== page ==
# Calculating the area of a polygonal region

Discussion in 'Spigot Plugin Development' started by Quasindro, Apr 26, 2017.

1. ### Quasindro

It's probably an easy fix but I really can't figure it out. I have a method that calculates the area of a polygon in the cartesian plane:
Code (Java):
private int calculateArea(List<BlockVector2D> vectors) {
int area = 0;
int j = vectors.size() - 1;

for (int i = 0; i < vectors.size(); i++) {
area += (vectors.get(j).getBlockX() + vectors.get(i).getBlockX()) * (vectors.get(j).getBlockZ() - vectors.get(i).getBlockZ());
j = i;
}
return Math.abs(area / 2);
}
Yet it doesn't really work in Minecraft. Here's the pretty-accurate-please-i-tried-my-best picture: I have tried multiple ways to extend some of the variables by one but it messed it all up. I feel so stupid for not being able to fix this. It's just math after all.

2. ### dNiym

Five units can't be = six blocks otherwise your top section would be 6x6 not 6x5

I feel like your math is probably ok but the area you are measuring is larger than the one you laid out by hand.

If you count the minecraft blocks the area is larger than the drawing on the left. That being said 6*5 = 30 + 6*11 = 66
66 + 30 = 96
Exactly what it says on the screen.

Is your method not returning 96 in mc?

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3. ### Quasindro

It returns 75.

4. ### dNiym

It looks like you're adding the x values and subtracting the z values. In minecraft x and z variables can be either positive or negative.

The problem probably lies in the positioning of this the polygon in the world. It should only work if the x values are all positives and the z values are all negatives.

What does your code look like where you add the vectors to the list? How are you adding the points?

If you add two negative numbers it's negative, but if you add -5x to positive 5x you get zero which will throw your area off. You will need to account for the actual positioning of the polygon in the world. Because if part of your cords are negative and parts are positive you need to account for that.

OR you could ignore the positioning and count the number of x blocks and z blocks so you end up with whole positive numbers and calculate your area based on the number of blocks.

Ie loop through all the getBlockX in the vectors and increment x by one.

Then do the same for blockZ with a z counter

What you're left with is x = 0 to whatever the count was
And z = 0 to whatever the z was

Then you should be able to simply x * z

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5. ### Quasindro

Well, no, the positioning is not a problem. The area is calculated correctly, it is just measured in cartesian units instead of actual blocks that have some dimensions themselves.
A line ranging from X=82 to X=77 on a cartesian plane would be considered 5 units long because 82-77=5. But that is not the case with Minecraft blocks because it's the blocks coordinates and all of them are counted (count the numbers ranging from 77 to 82. There are six of them, not five!). No matter where you put that plot in a world, it will always give the same result - the area of 75 units because that's how it's being measured and it's correct for a cartesian plane. I just need to modify the algorithm to account for that.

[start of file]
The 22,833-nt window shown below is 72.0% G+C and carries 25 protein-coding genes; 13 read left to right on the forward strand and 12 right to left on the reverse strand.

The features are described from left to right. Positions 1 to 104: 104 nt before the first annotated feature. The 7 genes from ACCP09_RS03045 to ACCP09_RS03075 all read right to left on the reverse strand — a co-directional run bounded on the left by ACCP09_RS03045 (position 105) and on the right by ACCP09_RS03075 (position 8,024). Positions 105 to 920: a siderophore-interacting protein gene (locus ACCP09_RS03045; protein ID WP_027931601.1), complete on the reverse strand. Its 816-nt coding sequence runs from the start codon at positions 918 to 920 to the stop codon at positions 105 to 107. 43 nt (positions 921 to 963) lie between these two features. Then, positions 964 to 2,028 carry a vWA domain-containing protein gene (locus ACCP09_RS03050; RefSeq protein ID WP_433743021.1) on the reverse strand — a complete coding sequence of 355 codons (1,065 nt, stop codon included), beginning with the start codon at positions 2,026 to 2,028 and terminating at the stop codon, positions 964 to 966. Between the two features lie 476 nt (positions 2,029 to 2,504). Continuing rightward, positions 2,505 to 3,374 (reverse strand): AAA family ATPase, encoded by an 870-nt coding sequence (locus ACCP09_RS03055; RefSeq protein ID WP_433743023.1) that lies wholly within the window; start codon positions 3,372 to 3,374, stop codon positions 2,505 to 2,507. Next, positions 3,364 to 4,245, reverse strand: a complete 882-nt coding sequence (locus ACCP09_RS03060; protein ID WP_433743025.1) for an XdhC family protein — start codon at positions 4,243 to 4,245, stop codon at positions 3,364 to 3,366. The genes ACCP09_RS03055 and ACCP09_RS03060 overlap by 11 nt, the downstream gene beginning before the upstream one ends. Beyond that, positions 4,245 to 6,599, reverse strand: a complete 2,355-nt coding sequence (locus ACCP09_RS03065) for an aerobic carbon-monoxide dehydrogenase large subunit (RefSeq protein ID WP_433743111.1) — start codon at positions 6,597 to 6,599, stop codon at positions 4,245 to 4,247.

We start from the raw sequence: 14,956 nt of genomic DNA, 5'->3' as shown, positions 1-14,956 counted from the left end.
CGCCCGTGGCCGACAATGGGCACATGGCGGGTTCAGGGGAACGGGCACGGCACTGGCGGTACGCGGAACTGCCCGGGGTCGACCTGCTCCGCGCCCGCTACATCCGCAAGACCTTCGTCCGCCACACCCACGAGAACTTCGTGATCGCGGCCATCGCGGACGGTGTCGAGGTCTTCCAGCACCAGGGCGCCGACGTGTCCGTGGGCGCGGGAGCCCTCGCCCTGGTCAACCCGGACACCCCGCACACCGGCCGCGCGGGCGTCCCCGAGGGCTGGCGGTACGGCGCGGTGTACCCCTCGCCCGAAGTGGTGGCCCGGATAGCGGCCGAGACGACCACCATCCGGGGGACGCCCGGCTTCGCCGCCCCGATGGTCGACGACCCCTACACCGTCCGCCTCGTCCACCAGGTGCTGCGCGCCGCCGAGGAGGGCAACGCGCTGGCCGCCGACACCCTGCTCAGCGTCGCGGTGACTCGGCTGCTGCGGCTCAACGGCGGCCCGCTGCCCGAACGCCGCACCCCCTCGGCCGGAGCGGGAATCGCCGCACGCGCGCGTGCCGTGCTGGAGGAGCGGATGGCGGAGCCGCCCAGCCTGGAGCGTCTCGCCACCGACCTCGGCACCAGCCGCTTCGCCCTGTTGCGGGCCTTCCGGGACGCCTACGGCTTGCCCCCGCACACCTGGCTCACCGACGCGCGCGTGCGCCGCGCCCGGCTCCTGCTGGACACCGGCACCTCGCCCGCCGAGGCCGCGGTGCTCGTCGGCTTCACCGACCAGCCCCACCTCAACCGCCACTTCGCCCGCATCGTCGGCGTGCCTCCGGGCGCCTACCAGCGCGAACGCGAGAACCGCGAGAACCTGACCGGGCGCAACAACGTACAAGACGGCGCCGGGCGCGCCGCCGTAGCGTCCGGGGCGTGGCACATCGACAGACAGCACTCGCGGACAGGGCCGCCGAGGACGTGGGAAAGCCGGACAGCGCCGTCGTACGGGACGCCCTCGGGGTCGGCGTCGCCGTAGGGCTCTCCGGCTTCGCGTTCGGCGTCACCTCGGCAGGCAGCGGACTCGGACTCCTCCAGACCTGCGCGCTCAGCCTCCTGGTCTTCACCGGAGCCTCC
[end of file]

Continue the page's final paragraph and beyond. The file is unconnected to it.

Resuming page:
I guess it would be possible to do it with counting blocks or whatever but I want to do it dynamically and make it as optimized as I can.

6. ### Quasindro

shameless bump because page 3

7. ### Quasindro

last bamp just in case, I guess I will just use this ghetto method and conceal all the results from the users for now

8. Did you ever figure this out? I am having the same problem...
I get the correct result but not from a Minecraft perspective.

Code (Java):
public static double calculatePolygonalArea(List<BlockVector2> points) {

// https://www.wikihow.com/Calculate-the-Area-of-a-Polygon#Finding-the-Area-of-Irregular-Polygons

BlockVector2[] vectors = points.toArray(new BlockVector2);

int sum = 0;
for (int i = 0; i < vectors.length ; i++)
{
int xSum = 0;
int zSum = 0;
if (i < vectors.length - 1) {
xSum = vectors[i].getX() * vectors[i + 1].getZ();
zSum = vectors[i].getZ() * vectors[i + 1].getX();
} else if (i == vectors.length - 1) {
xSum = vectors[i].getX() * vectors.getZ();
zSum = vectors[i].getZ() * vectors.getX();
}
sum += xSum - zSum;
}

return Math.abs(sum) / 2.0;
}

9. ### Schottky

The issue is that the views are a little flawed here (I had the same problem once). Suppose that you have four blocks in a square. These blocks have the coordinates (0/0), (0/1), (1/0), (1/1). The area should be fairly simple, right? Just subtract x from x and y from y to get:
a = (x2 - x1) * (y2 - y1) = (1 - 0) * (1 - 0) = 1 * 1 = 1. Wait what? How's that 1 and not 4? Well here's the logic flaw.
The coordinate of a block is the lower, left corner of the block. Now to calculate the area of a square, we need to get the "highest" x minus the "lowest" x of that square, multiplied by the "highest" y minus the "lowest" y. But we only have the "lowest" x and "lowest" y at hand. In other words, if we're looking at the "highest" x and "highest" y, we'll need to add 1 (individually). If we're looking at the lowest, we can leave that as it is.

10. Thank you. But how would I know if I am looking at the lowest or highest?
Do you have any code example?